Words With Different Meanings (US vs UK)

(Depending on where you live in the world and which version of English you speak).

I went to an Asian pre-wedding party on Saturday night. The person getting married is the best friend of my brother. But hold it there for a moment. When I used the word “Asian” what did you assume I meant? Which part of the world did you presume the ancestry of most of the attendees was?

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“Asian” is one of those words that can have different meanings depending on where you are in the world. If you are an American reader, you might assume that the attendees were of Chinese, Japanese, Korean, Filipino and so on descent. Yet to us Brits, we immediately think of Indian, Pakistani, Bangladeshi. And that is what I meant. The party was for a family of Indian descent – my brother’s friend is a Sikh. In the UK, we tend to use the word “oriental” (I understand Americans now feel this is offensive, but I have had Chinese friends in the past who used it to describe themselves).

Another interesting quirk of the difference between American and British English, and my personal favourite, is moot. In American English, a moot point is one that is pointless discussion often because it is self-evident or represents a situation that can now never be because the time has passed. In British English, it has the opposite meaning – something that is up for discussion, something debatable or for something that requires further discussion. I’m not sure of the origin of the word “moot” from its American usage, but I do know that the British English adheres to its original meeting. A Moot was, in the early medieval era, effectively a debate between a council or an assembly of important people to discuss an important issue of administration or governance. Fans of Lord of the Rings may remember the Ent Moot – the meeting at which the Ents discuss several things regarding the arrival of the hobbit.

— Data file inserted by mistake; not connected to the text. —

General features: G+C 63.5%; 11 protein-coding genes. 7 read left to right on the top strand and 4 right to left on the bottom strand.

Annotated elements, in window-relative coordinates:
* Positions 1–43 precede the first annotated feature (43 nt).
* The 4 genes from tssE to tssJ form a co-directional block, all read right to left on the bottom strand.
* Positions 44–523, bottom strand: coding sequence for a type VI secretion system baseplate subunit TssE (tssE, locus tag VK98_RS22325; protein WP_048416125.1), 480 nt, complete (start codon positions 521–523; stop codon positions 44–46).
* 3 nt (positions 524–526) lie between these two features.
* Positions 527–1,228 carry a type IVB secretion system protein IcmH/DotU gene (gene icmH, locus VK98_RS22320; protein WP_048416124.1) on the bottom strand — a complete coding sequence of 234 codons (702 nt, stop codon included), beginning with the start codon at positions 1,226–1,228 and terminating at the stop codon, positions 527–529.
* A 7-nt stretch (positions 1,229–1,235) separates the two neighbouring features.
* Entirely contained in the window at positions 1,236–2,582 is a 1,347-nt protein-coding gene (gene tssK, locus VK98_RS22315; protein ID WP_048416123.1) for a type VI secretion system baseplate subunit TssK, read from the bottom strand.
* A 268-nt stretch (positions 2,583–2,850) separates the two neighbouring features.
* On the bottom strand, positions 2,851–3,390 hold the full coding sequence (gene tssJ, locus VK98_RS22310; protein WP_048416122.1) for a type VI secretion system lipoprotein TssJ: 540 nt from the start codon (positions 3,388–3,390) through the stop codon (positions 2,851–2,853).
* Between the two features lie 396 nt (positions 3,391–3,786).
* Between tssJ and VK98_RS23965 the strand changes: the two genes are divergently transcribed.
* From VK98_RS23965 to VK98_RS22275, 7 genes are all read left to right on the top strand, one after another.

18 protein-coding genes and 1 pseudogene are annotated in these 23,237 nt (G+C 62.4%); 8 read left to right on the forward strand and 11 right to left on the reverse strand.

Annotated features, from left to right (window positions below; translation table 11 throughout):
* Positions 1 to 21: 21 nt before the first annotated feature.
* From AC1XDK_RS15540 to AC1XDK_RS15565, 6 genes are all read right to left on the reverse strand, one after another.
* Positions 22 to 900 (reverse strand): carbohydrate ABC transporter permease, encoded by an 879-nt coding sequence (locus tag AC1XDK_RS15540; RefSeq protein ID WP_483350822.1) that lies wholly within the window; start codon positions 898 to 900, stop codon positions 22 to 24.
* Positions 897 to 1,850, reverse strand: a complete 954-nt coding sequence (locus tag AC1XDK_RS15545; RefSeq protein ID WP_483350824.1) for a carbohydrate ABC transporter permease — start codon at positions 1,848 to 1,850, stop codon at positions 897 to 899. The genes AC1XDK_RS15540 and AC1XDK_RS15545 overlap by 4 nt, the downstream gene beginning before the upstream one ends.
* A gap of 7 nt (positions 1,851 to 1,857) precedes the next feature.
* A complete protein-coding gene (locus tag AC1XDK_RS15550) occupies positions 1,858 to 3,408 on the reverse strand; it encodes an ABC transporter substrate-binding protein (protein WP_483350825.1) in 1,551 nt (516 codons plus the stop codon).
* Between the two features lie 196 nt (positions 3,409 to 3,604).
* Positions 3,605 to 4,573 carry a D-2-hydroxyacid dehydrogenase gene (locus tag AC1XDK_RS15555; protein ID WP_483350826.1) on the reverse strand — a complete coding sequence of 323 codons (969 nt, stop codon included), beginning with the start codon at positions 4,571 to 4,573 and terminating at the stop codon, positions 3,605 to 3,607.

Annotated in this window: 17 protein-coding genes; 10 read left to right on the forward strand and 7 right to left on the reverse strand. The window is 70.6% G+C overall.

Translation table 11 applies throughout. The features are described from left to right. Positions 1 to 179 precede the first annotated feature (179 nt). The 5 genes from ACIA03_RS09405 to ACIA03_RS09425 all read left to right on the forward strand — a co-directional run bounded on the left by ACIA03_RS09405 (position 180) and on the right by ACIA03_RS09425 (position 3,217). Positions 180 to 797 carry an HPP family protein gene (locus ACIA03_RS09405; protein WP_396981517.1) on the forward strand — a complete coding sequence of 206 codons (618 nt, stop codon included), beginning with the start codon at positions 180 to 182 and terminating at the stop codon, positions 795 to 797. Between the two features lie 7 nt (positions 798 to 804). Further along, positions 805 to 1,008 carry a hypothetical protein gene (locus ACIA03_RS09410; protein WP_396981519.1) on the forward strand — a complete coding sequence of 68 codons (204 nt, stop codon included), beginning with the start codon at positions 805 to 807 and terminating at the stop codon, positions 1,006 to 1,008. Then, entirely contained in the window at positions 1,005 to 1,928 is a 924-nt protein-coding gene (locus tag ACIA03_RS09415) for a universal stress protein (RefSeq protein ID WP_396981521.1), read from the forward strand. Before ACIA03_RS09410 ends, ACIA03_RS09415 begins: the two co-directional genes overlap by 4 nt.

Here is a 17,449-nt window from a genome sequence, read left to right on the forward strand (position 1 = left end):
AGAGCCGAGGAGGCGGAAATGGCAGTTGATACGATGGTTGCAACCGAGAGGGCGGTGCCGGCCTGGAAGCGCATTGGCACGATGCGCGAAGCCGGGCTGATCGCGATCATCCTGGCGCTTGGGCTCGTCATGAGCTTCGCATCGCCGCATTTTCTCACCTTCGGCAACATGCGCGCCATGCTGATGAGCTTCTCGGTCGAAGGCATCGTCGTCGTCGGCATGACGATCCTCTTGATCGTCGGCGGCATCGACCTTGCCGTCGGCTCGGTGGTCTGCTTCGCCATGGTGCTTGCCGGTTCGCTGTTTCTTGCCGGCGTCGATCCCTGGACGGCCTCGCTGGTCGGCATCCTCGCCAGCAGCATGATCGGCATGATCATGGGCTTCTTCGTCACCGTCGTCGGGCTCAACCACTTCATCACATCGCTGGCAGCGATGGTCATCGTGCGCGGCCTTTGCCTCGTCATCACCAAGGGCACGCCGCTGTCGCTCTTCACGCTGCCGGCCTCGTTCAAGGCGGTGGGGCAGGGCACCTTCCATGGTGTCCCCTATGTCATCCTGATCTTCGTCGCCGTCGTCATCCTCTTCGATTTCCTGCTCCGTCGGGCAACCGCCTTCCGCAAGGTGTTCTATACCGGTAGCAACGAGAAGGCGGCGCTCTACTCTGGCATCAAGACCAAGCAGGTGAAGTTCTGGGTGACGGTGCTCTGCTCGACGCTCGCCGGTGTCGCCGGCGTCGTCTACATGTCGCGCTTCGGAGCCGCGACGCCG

Pants is the obvious one. In the UK, we mean underpants but in the US they are what we call trousers. The reason for this is simple. The American version is taken from the French pantaloons. In the UK, it is merely a contracting of the word underpants.

The most confusing is over the terms used to describe the administration of schools and schooling. In the UK, schools funded by the government and using a national syllabus is a state school. In the US, that is a public school. In the UK, a public school uses the national curriculum and largely adheres to national standards, but it takes fees from the parents of its attendees. I understand that this is a private school in the US. In the UK, a private school has a selection process often based on religious affiliation – it’s more than about an ability to pay. As confusing as it sounds, the UK system makes sense.

  • State schools are funded by the state – anybody can attend (and are expected to)
  • Public schools – anybody can attend so long as they can afford the fees
  • Private schools – choose pupils based on other criteria

Sticking with education, college has two different meanings. In the UK, college means sixth form college where we take our A-levels (aged 16-18) that can get us into university to do a degree or equivalent. Anywhere that you can study for a degree is a university which is made up of colleges and schools. We know that the umbrella term for this in the US is college. I understand that a university in the US is one that offers post-graduate courses. This is not an issue in the UK as I do not know of any colleges or universities that offer only undergraduate courses.

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